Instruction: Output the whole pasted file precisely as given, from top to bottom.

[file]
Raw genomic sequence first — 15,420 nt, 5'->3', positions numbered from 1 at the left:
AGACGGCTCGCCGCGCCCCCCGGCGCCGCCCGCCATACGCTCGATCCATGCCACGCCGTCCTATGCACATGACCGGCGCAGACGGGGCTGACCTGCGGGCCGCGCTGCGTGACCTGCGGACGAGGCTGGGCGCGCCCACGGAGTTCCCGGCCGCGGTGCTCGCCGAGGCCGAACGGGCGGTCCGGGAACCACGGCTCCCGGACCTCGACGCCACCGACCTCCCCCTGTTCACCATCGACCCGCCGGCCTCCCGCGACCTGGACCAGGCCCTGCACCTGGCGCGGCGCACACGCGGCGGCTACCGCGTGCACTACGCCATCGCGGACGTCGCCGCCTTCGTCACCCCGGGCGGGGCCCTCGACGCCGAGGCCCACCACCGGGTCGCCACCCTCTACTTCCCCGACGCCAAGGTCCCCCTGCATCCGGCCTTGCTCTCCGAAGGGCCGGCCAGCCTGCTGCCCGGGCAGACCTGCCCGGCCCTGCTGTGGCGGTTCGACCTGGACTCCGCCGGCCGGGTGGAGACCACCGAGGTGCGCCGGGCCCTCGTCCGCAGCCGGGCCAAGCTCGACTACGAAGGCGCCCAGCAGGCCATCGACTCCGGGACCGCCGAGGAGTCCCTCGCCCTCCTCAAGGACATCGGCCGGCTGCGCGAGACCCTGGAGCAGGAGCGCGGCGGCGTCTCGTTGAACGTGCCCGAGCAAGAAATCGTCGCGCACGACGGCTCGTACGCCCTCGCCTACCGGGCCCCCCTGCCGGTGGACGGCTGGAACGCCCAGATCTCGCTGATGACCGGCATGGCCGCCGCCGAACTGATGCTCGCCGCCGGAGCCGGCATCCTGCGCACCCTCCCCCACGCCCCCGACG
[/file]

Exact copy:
Raw genomic sequence first — 15,420 nt, 5'->3', positions numbered from 1 at the left:
AGACGGCTCGCCGCGCCCCCCGGCGCCGCCCGCCATACGCTCGATCCATGCCACGCCGTCCTATGCACATGACCGGCGCAGACGGGGCTGACCTGCGGGCCGCGCTGCGTGACCTGCGGACGAGGCTGGGCGCGCCCACGGAGTTCCCGGCCGCGGTGCTCGCCGAGGCCGAACGGGCGGTCCGGGAACCACGGCTCCCGGACCTCGACGCCACCGACCTCCCCCTGTTCACCATCGACCCGCCGGCCTCCCGCGACCTGGACCAGGCCCTGCACCTGGCGCGGCGCACACGCGGCGGCTACCGCGTGCACTACGCCATCGCGGACGTCGCCGCCTTCGTCACCCCGGGCGGGGCCCTCGACGCCGAGGCCCACCACCGGGTCGCCACCCTCTACTTCCCCGACGCCAAGGTCCCCCTGCATCCGGCCTTGCTCTCCGAAGGGCCGGCCAGCCTGCTGCCCGGGCAGACCTGCCCGGCCCTGCTGTGGCGGTTCGACCTGGACTCCGCCGGCCGGGTGGAGACCACCGAGGTGCGCCGGGCCCTCGTCCGCAGCCGGGCCAAGCTCGACTACGAAGGCGCCCAGCAGGCCATCGACTCCGGGACCGCCGAGGAGTCCCTCGCCCTCCTCAAGGACATCGGCCGGCTGCGCGAGACCCTGGAGCAGGAGCGCGGCGGCGTCTCGTTGAACGTGCCCGAGCAAGAAATCGTCGCGCACGACGGCTCGTACGCCCTCGCCTACCGGGCCCCCCTGCCGGTGGACGGCTGGAACGCCCAGATCTCGCTGATGACCGGCATGGCCGCCGCCGAACTGATGCTCGCCGCCGGAGCCGGCATCCTGCGCACCCTCCCCCACGCCCCCGACG